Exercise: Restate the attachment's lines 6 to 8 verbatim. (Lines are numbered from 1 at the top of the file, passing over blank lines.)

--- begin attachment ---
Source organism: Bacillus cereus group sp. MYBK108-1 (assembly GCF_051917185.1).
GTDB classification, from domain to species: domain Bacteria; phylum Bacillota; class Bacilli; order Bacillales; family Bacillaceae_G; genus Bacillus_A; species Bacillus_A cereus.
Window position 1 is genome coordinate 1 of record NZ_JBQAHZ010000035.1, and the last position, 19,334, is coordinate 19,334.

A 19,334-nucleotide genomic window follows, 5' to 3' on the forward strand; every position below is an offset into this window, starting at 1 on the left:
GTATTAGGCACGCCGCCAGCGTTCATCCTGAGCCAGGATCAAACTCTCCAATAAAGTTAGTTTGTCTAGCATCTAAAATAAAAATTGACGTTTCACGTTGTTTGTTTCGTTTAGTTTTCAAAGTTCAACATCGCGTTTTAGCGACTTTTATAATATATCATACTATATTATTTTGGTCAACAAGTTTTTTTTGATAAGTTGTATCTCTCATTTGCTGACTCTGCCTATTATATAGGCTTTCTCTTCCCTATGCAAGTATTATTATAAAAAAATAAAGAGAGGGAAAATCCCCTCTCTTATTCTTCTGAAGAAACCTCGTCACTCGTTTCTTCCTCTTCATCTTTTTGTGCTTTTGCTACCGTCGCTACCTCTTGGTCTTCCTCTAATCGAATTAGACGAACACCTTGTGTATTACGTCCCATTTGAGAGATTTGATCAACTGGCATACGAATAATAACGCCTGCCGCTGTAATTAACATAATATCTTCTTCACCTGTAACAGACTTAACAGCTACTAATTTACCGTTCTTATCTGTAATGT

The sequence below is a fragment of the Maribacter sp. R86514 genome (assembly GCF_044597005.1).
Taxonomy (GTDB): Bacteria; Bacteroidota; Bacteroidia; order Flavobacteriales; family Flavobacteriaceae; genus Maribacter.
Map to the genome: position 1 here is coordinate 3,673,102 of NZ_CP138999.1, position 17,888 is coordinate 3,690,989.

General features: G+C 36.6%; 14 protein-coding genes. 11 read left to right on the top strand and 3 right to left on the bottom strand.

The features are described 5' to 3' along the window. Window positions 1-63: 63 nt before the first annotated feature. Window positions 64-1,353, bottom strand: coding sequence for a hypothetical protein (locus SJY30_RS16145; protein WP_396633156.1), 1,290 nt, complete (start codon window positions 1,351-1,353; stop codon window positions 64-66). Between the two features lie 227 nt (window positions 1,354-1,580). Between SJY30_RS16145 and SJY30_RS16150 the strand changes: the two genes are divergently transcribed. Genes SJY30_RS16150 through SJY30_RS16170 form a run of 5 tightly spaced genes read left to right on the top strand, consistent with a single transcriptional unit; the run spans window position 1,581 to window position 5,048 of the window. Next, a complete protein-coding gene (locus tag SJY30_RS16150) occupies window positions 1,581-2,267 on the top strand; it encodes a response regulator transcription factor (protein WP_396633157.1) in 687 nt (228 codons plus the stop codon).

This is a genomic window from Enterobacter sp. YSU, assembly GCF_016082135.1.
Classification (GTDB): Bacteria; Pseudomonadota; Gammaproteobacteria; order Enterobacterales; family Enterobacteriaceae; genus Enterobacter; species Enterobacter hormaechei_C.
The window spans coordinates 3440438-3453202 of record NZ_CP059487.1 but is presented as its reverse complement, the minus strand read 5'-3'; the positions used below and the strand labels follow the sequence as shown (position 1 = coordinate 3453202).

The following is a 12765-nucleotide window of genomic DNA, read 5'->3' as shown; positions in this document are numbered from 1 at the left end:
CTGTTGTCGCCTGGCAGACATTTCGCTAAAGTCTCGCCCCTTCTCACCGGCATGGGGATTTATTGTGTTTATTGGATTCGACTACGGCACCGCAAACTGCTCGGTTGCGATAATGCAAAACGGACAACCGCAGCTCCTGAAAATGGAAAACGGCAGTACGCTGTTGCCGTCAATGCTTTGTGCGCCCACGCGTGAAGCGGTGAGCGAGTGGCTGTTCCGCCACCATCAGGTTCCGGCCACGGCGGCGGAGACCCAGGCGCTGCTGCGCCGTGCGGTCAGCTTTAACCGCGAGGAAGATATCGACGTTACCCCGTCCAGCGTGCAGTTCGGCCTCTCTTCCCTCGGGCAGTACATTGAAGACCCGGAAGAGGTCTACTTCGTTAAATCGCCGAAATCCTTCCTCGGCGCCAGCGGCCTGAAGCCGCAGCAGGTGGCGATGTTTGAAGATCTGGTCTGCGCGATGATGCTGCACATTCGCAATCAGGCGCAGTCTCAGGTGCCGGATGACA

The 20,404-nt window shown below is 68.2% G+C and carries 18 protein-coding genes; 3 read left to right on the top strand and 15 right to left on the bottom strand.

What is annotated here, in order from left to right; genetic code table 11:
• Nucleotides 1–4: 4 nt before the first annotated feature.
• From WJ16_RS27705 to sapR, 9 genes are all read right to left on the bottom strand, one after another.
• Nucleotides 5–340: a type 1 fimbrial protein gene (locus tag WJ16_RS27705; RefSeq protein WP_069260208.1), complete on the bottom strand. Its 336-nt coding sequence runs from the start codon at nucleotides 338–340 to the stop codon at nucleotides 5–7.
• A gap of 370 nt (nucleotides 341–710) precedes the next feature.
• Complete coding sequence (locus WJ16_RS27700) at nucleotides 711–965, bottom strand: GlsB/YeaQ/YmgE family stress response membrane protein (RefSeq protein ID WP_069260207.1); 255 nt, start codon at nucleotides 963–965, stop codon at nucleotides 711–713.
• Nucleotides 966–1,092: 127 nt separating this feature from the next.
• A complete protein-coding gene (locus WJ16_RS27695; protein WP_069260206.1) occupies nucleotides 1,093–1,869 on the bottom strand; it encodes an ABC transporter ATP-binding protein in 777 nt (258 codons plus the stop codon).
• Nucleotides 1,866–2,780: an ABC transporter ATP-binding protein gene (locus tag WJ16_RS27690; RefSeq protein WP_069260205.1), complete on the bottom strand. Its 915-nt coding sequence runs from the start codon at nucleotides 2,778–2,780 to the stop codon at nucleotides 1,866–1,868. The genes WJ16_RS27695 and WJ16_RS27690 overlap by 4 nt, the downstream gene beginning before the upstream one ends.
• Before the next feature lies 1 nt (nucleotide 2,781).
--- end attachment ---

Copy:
The sequence below is a fragment of the Maribacter sp. R86514 genome (assembly GCF_044597005.1).
Taxonomy (GTDB): Bacteria; Bacteroidota; Bacteroidia; order Flavobacteriales; family Flavobacteriaceae; genus Maribacter.
Map to the genome: position 1 here is coordinate 3,673,102 of NZ_CP138999.1, position 17,888 is coordinate 3,690,989.